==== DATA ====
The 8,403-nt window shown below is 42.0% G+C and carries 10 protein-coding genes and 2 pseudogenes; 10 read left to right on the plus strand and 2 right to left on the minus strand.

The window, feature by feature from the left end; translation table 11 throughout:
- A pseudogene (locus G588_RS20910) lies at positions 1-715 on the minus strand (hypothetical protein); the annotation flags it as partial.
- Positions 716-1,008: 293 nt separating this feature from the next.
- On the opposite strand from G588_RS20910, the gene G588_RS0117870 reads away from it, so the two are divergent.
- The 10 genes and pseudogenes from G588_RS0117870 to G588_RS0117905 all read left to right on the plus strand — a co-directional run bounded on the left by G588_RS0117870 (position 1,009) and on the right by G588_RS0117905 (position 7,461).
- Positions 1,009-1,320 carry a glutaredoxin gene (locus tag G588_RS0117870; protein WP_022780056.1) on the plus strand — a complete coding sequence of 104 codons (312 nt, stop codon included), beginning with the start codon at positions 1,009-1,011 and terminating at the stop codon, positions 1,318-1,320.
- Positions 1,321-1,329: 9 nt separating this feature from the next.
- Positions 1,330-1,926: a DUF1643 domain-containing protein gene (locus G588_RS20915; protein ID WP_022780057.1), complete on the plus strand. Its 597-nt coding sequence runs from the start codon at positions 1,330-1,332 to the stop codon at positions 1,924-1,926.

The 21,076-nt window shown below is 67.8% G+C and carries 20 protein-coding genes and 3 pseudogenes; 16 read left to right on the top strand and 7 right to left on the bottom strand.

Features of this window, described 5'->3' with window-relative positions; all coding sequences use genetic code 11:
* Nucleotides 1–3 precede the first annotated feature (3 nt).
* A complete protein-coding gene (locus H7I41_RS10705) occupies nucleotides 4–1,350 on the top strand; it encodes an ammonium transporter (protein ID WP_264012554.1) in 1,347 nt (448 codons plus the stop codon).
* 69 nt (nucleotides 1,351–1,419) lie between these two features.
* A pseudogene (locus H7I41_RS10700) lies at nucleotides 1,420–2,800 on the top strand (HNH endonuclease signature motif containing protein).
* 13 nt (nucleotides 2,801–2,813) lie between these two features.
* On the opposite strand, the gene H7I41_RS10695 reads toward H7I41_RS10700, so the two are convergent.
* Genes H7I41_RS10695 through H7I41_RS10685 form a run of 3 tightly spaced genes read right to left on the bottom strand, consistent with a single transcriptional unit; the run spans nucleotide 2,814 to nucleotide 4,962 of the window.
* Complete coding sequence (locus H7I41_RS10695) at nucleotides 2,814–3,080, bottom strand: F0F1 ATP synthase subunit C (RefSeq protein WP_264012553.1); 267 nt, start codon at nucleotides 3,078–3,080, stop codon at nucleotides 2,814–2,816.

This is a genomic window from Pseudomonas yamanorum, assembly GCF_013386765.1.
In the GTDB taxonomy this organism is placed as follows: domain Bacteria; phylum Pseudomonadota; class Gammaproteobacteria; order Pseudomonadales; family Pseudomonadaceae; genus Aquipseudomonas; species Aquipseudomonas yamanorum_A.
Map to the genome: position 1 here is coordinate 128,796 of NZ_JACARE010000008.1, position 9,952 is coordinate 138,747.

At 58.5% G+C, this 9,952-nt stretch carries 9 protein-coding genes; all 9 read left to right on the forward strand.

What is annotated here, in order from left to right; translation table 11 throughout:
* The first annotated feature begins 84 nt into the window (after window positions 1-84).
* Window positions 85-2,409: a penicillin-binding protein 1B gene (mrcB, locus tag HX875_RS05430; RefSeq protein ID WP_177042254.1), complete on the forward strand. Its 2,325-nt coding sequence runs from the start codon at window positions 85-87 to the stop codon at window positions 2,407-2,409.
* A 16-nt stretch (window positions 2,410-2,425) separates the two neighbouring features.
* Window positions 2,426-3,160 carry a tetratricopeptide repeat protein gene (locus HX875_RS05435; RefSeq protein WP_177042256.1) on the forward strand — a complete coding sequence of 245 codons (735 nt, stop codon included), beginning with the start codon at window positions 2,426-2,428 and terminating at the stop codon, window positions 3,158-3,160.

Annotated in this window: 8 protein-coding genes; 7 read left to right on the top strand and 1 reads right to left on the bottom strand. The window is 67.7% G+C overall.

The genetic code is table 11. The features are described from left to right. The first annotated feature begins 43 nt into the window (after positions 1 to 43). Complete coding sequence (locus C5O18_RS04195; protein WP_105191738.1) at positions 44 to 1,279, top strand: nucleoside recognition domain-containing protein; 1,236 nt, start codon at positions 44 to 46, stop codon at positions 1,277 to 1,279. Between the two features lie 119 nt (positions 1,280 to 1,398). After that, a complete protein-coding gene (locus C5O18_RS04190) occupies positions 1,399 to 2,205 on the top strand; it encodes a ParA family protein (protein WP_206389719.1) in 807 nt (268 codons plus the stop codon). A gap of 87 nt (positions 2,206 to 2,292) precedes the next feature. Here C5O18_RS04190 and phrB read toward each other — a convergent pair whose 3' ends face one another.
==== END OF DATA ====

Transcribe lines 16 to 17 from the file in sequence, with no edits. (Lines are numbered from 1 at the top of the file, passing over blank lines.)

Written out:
* 13 nt (nucleotides 2,801–2,813) lie between these two features.
* On the opposite strand, the gene H7I41_RS10695 reads toward H7I41_RS10700, so the two are convergent.